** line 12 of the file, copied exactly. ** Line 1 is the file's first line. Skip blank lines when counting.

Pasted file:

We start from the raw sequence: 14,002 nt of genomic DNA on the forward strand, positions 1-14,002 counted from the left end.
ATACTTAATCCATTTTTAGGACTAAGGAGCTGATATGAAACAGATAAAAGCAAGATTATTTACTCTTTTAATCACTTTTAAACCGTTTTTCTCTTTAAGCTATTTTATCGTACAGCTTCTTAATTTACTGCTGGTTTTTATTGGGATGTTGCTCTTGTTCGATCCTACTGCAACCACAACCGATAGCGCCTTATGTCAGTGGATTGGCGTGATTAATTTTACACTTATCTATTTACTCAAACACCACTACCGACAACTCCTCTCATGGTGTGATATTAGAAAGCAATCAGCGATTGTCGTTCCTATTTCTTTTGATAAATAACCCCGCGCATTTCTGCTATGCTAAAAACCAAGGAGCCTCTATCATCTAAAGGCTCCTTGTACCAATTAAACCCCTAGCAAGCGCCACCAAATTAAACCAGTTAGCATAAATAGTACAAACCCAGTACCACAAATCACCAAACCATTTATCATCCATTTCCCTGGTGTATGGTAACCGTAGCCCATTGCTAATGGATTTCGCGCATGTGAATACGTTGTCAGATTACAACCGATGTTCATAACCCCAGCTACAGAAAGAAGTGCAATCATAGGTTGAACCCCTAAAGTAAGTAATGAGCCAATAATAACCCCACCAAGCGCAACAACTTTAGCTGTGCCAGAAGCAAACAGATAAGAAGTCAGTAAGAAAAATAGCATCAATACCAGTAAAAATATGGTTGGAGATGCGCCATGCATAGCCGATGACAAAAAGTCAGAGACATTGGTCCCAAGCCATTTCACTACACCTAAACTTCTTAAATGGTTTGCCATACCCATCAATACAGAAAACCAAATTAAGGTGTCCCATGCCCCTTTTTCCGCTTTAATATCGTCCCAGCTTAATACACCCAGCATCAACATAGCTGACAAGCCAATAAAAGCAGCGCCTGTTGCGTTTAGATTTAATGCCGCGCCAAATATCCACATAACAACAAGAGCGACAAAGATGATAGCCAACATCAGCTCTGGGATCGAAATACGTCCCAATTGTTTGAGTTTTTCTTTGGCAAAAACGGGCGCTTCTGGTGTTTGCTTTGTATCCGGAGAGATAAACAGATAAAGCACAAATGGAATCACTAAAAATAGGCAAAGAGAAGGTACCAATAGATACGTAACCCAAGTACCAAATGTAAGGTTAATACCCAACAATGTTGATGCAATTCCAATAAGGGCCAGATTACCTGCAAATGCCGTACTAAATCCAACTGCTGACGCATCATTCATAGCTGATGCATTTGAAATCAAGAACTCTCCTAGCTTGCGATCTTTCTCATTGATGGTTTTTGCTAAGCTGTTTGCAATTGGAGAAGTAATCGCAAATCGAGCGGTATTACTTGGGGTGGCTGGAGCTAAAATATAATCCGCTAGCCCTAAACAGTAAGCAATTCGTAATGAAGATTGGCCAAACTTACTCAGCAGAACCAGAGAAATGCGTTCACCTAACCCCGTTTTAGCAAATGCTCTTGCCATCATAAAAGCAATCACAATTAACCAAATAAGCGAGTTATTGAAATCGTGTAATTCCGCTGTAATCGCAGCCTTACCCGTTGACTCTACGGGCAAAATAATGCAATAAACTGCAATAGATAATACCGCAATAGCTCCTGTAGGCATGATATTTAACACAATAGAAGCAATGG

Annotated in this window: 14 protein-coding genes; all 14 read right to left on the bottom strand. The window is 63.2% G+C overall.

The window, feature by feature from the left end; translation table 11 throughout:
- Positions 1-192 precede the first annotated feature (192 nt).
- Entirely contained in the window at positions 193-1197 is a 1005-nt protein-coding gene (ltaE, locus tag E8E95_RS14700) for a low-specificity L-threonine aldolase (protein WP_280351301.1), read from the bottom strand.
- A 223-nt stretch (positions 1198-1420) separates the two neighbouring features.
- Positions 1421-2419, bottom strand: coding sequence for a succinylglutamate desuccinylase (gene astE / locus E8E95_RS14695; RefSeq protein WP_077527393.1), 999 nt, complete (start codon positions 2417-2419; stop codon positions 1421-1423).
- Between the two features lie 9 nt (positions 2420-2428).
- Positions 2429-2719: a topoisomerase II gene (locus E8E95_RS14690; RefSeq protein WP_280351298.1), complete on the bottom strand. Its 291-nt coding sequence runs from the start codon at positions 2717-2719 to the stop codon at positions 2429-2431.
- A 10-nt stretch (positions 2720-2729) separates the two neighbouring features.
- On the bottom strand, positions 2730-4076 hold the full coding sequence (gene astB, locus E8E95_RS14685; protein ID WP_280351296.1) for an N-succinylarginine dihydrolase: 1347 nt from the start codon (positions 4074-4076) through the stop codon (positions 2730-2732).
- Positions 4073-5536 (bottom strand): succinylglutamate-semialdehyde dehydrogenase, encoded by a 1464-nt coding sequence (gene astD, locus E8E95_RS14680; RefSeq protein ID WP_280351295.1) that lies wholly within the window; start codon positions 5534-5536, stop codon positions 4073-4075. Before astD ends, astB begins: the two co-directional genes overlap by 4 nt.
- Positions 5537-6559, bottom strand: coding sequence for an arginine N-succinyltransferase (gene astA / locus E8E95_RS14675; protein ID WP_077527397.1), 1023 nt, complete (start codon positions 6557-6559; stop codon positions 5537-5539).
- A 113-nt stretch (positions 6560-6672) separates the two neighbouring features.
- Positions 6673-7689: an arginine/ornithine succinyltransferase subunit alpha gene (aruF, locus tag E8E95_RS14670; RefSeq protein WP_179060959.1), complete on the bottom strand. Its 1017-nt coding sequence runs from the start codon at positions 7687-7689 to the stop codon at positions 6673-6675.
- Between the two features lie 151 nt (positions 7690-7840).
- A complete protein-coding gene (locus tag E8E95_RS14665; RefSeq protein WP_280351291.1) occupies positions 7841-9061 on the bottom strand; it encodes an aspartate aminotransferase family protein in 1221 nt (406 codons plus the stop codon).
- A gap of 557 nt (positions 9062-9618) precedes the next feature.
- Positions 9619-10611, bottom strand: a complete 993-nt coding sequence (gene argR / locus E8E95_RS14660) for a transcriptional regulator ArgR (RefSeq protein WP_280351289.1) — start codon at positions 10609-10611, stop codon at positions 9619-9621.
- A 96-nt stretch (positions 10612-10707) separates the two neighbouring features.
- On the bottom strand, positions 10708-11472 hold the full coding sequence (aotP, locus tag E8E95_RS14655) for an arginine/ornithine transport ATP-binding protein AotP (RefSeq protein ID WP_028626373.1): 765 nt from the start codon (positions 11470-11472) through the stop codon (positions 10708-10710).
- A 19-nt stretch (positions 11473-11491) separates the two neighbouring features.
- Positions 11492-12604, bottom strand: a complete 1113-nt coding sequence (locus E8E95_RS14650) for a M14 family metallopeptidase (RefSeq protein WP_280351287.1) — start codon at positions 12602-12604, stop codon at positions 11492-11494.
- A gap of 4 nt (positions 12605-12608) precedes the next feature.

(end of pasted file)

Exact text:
- On the bottom strand, positions 2730-4076 hold the full coding sequence (gene astB, locus E8E95_RS14685; protein ID WP_280351296.1) for an N-succinylarginine dihydrolase: 1347 nt from the start codon (positions 4074-4076) through the stop codon (positions 2730-2732).